Forty-four-year-old Jason Eckert, of Las Vegas, was riding with his family when an intoxicated motorist ran over him.
The crash happened near the intersection of Twain Avenue and Boulder Highway. According to police and witnesses, a man driving a Dodge Intrepid ignored a stop sign and then plunged into Mr. Eckert’s bicycle. The force of the collision threw him off the bike, onto the car, and then onto the ground. The Dodge kept going until it smashed into a brick retaining wall. First responders rushed Mr. Eckert to a nearby hospital where he succumbed to his injuries.
The Dodge driver, 40-year-old Danesmin Solis-Cortes, was injured as well. After he recovers, he must answer charges of DUI with serious bodily injury.
Negligence Per Se in Nevada
The basis of a negligence case is essentially a lack of care. Normally, the victim/plaintiff must establish the level of care required. The answer varies in different contexts. For example, most drivers have a duty of reasonable care. But commercial operators, like taxi drivers and Uber drivers, may have a duty of highest care.
Sometimes, a statute establishes the standard of care. So, the violation of a statute, as opposed to the violation of a legal duty, can be the basis for a negligence claim. In Las Vegas, there are four basic elements of a negligence per se claim:
- A Law: In the above case, the tortfeasor (negligent driver) arguably violated two laws. He failed to stop at a stop sign and was intoxicated. Unlike many other states, either a criminal or noncriminal violation can support a finding of negligence per se.
- Protected Class: Other motorists are not the only people that traffic laws protect. These laws are also designed to protect bicyclists, bystanders, pedestrians, and property owners.
- Statutory Violation: In Las Vegas, a civil jury decides all the facts in a civil case. That includes guilt or innocence as to a certain legal violation. So, in the above story, the jury could conclude that the tortfeasor was negligent as a matter of law even if he was not convicted of DUI or running a stop sign.
- Substantial Cause: The statutory violation need not be the only cause of the wreck, but it must be a substantial There is a very clear distinction between these two concepts.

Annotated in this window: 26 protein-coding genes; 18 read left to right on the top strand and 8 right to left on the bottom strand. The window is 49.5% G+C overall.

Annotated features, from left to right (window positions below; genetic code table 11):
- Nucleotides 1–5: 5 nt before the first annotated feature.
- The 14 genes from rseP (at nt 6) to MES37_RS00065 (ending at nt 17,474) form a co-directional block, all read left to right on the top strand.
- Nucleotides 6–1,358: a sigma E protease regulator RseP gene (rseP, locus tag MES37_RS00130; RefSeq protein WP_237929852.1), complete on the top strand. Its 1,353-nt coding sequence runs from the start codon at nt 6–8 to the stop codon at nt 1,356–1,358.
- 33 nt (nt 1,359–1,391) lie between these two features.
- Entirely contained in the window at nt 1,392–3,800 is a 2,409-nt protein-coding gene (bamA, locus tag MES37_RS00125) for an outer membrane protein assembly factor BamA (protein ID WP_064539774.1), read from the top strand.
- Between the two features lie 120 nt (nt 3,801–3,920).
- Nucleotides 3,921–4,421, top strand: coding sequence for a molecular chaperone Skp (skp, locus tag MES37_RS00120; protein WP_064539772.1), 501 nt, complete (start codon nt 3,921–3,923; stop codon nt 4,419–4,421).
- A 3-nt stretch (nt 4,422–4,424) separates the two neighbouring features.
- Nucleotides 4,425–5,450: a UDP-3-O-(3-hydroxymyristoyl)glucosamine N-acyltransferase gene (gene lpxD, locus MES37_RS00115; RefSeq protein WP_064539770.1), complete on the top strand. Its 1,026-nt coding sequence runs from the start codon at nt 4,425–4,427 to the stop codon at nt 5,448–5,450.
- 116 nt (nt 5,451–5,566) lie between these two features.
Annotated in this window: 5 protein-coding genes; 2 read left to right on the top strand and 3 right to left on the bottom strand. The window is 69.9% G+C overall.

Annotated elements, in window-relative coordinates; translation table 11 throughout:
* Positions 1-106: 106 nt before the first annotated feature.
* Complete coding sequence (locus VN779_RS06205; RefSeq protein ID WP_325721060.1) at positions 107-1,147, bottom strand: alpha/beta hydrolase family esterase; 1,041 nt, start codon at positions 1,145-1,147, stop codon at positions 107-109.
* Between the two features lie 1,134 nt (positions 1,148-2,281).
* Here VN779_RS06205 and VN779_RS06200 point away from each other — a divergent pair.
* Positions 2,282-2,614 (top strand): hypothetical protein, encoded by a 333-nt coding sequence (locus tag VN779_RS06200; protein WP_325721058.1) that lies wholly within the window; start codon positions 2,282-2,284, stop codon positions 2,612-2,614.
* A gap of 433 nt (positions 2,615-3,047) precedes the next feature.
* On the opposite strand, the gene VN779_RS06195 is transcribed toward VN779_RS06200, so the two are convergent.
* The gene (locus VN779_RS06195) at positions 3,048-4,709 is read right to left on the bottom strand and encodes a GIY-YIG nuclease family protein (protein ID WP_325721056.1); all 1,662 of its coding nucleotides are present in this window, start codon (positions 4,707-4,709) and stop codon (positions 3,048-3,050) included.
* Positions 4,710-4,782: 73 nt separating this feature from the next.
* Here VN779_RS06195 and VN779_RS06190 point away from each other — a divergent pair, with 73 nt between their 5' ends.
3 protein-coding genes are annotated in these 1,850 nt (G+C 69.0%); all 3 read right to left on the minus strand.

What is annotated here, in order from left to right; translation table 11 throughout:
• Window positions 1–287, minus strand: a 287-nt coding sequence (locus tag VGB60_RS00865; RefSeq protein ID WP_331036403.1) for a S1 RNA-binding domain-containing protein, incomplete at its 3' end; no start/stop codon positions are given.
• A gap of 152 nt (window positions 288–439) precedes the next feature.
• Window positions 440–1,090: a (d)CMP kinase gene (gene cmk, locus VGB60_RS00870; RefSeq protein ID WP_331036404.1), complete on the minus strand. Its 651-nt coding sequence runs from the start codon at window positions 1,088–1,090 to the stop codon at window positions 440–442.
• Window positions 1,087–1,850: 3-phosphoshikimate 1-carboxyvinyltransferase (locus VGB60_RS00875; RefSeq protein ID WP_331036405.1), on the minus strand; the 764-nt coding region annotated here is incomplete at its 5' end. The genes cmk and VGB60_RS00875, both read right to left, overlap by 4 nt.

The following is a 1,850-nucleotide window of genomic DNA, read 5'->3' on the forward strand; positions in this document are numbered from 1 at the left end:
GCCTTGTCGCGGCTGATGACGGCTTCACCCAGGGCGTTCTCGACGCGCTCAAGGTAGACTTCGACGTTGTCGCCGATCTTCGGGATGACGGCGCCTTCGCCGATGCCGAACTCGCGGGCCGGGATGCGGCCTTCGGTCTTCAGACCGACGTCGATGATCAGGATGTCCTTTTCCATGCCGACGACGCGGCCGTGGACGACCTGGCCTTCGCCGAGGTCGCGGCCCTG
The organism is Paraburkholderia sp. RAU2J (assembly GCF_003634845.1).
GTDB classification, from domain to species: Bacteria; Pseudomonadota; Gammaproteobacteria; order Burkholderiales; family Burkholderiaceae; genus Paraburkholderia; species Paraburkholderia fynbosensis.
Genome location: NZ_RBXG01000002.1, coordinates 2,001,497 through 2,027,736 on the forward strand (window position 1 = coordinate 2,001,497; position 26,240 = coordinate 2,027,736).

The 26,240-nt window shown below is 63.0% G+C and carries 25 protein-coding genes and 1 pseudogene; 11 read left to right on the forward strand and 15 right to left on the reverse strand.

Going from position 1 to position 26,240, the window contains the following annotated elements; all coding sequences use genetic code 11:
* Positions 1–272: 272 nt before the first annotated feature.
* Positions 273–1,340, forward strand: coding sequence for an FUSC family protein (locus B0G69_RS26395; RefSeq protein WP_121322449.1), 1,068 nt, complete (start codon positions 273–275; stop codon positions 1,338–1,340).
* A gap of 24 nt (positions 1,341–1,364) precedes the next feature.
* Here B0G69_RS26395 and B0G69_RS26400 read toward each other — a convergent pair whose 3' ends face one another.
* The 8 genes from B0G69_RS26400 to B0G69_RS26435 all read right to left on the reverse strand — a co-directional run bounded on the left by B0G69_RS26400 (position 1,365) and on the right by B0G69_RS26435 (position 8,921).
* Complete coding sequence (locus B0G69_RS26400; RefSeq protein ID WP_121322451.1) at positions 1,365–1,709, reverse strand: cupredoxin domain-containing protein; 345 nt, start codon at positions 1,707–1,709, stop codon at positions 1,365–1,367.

The tortfeasor is not negligent if the victim/plaintiff was not a member of a protected class or the tortfeasor was legally justified. That first defense does not come up in Nevada car crashes too often. But the second defense is sometimes an issue. For example, a motorist might swerve onto the sidewalk to avoid hitting a jaywalking child.
Bicycle Crash Injuries in Nevada
When a 4,000-pound car travelling 40mph hits a 20-pound bicycle travelling 10mph, the result is almost always a serious injury. Statistics suggest that if the tortfeasor is travelling faster than 30mph, the collision is almost always fatal for non-motorists. Some serious injuries include:
- Head Injuries: Thin bicycle helmets provide very good protection against accidental falls but they provide almost no protection in a high-speed car crash. Furthermore, they do not protect the vulnerable neck area at all.
- Spinal Injuries: The force of the impact usually throw the victims off their bicycles. Even if they do not land directly on their backs, the sudden jarring motion often either breaks the spine or knocks it out of alignment.
Designated bicycle lanes set off by concrete or other barriers can reduce the number of these accidents, but vehicle operators commonly fight these efforts. This senseless opposition is commonly called “bikelash.”
Count On an Aggressive Lawyer
Bicycle riders are highly susceptible to serious injuries. For a free consultation with an experienced personal injury attorney in Las Vegas, contact Naqvi Injury Law. We routinely handle cases in Clark County and nearby jurisdictions.